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Title: Studies of the association of hepatitis C virus and host lipoproteins in vivo and in cell culture
Author: Ibrahim, Siti Farouz
ISNI:       0000 0004 2719 700X
Awarding Body: Newcastle University
Current Institution: University of Newcastle upon Tyne
Date of Award: 2011
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The purpose of this project has been to investigate the mechanism of hepatitis C virus/lipoprotein complexes of lipo-viro-particles (LVP) derived from transplanted liver macerates of an HCV infected immunodeficient patient (S6b) and density-fractionated from an iodixanol gradient. Previous studies have indicated that serum derived HCV may bind to hepatocytes via the LDL-receptor (LDLr) or the scavenger receptor SR-B1. The role of these receptors in the uptake of LLVP in HepG2 cells was investigated by comparing LLVP uptake with that of dioctadecylindocarbocyanine-labeled-low density lipoprotein (DiI-LDL) and similarly labeled oxidized LDL (DiI-oxLDL), know to be taken up predominantly via the LDLr and SR-B1 respectively. DiI-LDL and DiI-oxLDL binding resembled that of LLVP in being significantly increased by insulin and LPDS treatment. DiI-LDL but not DiI-oxLDL binding was also decreased by hydroxycholesterol. These results suggest that all three lipoprotein particles may be taken up via the LDLr which binds predominantly via apolipoprotein B100. To confirm this, the inhibition of binding studies were conducted. Whilst binding of DiI-LDL was reduced by 98% by pre-incubation with anti-apoB100 antibodies, binding of both LLVP and DiI-oxLDL was enhanced. Using confocal microscopy and FACS analysis, we compared the role of glycosaminoglycans (GAGs) in the binding of the three particles types by washing cells with suramine, previously shown to remove GAG bound-LDL. Like LLVP, DiI-LDL bound at 0 degrees Celsius was washed off with suramine but became resistant at 37 degrees Celsius. In contrast, washing off DiI-oxLDL with suramine at both 0 degrees Celsius and 37 degrees Celsius had no significant effect. The binding patterns of LLVP therefore differ from those of DiI-LDL and DiI-oxLDL. To investigate whether such differences might be due to viral glycoprotein E2, the effect of polyclonal antibody to E2 and a monoclonal antibody to the E2-hypervariable region (HVR1) on binding of LLVP to HepG2 cells was assessed. Neither anti-E2 nor anti-HVR1 blocked binding.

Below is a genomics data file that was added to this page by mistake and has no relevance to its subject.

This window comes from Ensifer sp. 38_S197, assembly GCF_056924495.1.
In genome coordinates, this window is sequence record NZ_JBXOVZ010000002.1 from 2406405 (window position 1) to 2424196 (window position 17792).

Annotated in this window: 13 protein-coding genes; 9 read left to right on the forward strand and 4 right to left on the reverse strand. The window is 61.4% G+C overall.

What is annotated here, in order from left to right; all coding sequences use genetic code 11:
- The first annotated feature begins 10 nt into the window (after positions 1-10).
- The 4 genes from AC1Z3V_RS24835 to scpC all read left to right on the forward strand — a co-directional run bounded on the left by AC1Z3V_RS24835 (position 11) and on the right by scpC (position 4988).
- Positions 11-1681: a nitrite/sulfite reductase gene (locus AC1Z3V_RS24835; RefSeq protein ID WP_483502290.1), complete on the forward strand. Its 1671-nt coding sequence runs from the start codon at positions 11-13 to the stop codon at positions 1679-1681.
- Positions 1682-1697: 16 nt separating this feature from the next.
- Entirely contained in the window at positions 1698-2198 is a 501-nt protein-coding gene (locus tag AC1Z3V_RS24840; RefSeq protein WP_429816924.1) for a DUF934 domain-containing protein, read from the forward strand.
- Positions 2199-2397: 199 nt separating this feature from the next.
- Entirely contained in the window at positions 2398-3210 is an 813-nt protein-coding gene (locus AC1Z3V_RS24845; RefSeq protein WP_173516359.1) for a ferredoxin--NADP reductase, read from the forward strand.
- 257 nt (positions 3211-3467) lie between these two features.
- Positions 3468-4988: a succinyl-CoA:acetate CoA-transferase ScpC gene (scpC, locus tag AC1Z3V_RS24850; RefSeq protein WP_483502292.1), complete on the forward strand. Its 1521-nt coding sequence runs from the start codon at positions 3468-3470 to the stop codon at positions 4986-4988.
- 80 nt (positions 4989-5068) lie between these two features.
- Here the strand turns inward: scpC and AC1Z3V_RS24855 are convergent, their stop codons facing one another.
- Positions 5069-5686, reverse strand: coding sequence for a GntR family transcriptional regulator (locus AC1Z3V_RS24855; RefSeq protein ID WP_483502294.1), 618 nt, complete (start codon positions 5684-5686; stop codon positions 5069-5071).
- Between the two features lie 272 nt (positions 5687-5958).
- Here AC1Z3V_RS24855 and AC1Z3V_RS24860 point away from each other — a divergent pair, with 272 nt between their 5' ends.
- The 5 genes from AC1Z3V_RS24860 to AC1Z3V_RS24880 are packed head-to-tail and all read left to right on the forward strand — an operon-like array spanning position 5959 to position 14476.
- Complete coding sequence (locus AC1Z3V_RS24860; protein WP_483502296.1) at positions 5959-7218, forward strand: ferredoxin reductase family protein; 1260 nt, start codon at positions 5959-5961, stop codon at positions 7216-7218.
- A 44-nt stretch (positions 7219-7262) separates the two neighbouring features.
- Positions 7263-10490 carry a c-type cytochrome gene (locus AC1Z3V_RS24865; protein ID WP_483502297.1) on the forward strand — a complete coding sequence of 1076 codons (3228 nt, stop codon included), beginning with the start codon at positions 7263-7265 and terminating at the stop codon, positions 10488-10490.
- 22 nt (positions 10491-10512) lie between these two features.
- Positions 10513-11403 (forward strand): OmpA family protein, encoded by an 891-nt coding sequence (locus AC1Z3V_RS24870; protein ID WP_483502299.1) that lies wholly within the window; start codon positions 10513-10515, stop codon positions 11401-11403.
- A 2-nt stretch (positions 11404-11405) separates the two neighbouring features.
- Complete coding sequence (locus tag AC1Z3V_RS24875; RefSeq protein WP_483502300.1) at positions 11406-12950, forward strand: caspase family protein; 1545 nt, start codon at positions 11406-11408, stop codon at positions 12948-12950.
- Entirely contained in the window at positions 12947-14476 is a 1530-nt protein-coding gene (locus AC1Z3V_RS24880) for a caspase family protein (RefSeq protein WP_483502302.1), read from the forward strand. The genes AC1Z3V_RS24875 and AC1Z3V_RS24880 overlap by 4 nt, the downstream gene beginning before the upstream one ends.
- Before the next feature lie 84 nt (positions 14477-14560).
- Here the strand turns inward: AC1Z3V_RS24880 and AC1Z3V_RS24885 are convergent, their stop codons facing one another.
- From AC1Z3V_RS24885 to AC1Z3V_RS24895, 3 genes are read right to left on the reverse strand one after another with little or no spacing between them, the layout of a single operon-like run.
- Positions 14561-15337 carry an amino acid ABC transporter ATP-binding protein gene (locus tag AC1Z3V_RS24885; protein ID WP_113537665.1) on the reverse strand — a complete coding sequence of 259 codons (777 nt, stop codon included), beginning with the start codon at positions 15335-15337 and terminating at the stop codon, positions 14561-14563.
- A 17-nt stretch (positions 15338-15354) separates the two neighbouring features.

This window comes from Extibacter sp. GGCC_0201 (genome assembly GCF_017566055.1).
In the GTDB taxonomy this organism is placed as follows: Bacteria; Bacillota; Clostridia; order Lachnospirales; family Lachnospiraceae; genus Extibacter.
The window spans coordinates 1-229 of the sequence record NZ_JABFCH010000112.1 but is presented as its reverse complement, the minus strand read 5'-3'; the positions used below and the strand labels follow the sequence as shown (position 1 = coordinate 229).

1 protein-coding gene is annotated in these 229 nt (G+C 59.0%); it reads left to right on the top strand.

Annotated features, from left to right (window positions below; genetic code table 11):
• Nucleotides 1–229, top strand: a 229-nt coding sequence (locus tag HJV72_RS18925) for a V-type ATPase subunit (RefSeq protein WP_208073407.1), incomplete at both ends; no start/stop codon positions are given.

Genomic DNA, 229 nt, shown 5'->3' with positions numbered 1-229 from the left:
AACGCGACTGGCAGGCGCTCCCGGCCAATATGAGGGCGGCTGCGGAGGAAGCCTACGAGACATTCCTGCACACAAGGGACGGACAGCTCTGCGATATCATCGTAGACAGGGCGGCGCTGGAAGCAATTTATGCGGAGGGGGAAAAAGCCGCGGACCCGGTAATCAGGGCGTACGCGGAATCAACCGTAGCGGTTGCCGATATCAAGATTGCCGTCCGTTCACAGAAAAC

Supervisor: Not available Sponsor: Malaysian Government ; Wellcome Trust
Qualification Name: Thesis (Ph.D.) Qualification Level: Doctoral
EThOS ID:  DOI: Not available